In his column in today's New York Times, Nobel Laureate Paul Krugman says that Fox News "no longer feels the need to make any effort to keep up appearances" that the network is "fair and balanced."
Krugman discusses Fox's employment of "every major contender for the 2012 Republican presidential nomination who isn't currently holding office and isn't named Mitt Romney"; the network's $1 million donations to the Republican Governors Association and the U.S. Chamber of Commerce; how the network is "anointing" conservative Republican candidates like Christine O'Donnell; how "the Tea Party movement owes much of its rise to enthusiastic Fox coverage"; and the consequences of conservative criticism of Fox.
From Krugman's column:
As Politico recently pointed out, every major contender for the 2012 Republican presidential nomination who isn't currently holding office and isn't named Mitt Romney is now a paid contributor to Fox News. Now, media moguls have often promoted the careers and campaigns of politicians they believe will serve their interests. But directly cutting checks to political favorites takes it to a whole new level of blatancy.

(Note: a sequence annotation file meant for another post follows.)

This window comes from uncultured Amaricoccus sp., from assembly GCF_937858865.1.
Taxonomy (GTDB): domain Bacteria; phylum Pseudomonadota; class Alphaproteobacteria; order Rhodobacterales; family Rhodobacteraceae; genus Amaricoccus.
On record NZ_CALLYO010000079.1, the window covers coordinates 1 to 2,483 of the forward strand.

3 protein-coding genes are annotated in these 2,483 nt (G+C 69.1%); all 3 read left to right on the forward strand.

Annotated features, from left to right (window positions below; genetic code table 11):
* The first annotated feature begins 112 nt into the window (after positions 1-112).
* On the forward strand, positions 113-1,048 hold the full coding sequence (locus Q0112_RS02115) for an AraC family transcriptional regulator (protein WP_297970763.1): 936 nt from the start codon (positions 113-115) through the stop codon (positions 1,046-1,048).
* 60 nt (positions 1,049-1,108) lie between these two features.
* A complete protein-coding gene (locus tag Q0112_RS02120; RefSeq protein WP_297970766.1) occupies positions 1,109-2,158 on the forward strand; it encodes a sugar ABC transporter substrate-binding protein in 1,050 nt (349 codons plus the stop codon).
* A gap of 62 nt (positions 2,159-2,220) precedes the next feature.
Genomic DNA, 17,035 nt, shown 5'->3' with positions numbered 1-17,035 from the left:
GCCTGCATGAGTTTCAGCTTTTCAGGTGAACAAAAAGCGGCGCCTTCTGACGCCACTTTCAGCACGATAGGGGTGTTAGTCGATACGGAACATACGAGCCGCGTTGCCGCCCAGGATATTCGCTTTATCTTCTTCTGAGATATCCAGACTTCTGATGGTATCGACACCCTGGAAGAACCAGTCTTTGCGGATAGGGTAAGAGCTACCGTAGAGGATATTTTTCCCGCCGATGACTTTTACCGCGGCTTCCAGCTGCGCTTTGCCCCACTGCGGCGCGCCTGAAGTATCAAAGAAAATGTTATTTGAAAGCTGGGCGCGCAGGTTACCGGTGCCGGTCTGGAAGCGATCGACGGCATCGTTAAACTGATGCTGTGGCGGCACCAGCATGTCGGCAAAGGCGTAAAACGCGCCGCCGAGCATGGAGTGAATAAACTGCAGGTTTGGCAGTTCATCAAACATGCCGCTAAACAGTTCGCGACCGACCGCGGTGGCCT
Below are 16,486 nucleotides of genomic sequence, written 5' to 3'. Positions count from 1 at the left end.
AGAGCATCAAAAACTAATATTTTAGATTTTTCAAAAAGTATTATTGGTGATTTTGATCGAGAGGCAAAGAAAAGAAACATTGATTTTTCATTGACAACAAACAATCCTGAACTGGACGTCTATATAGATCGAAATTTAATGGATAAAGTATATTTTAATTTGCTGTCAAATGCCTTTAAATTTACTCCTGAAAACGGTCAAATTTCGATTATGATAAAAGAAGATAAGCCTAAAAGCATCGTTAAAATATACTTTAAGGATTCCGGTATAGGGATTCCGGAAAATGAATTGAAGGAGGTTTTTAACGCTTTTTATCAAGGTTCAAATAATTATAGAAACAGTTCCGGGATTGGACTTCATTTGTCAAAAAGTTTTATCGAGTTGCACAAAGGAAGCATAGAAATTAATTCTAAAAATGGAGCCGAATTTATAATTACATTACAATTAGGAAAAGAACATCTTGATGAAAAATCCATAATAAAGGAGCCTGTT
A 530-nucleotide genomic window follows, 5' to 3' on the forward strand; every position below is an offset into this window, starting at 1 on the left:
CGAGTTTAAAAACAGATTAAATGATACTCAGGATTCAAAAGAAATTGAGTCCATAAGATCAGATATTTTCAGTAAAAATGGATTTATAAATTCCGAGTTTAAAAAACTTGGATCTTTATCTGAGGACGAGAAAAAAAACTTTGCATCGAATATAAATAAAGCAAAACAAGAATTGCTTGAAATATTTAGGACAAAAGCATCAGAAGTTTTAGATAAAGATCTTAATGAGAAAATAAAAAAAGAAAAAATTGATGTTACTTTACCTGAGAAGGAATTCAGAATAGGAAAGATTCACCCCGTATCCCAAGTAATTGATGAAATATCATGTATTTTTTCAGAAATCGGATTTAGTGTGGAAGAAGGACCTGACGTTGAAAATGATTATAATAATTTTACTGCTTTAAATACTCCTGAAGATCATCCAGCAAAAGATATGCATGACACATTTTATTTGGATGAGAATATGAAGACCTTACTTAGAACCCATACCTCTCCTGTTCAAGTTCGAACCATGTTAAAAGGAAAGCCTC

Nobody who was paying attention has ever doubted that Fox is, in reality, a part of the Republican political machine; but the network -- with its Orwellian slogan, "fair and balanced" -- has always denied the obvious. Officially, it still does. But by hiring those G.O.P. candidates, while at the same time making million-dollar contributions to the Republican Governors Association and the rabidly anti-Obama United States Chamber of Commerce, Rupert Murdoch's News Corporation, which owns Fox, is signaling that it no longer feels the need to make any effort to keep up appearances.
Something else has changed, too: increasingly, Fox News has gone from merely supporting Republican candidates to anointing them. Christine O'Donnell, the upset winner of the G.O.P. Senate primary in Delaware, is often described as the Tea Party candidate, but given the publicity the network gave her, she could equally well be described as the Fox News candidate. Anyway, there's not much difference: the Tea Party movement owes much of its rise to enthusiastic Fox coverage.
As the Republican political analyst David Frum put it, "Republicans originally thought that Fox worked for us, and now we are discovering we work for Fox" -- literally, in the case of all those non-Mitt-Romney presidential hopefuls. It was days later, by the way, that Mr. Frum was fired by the American Enterprise Institute. Conservatives criticize Fox at their peril.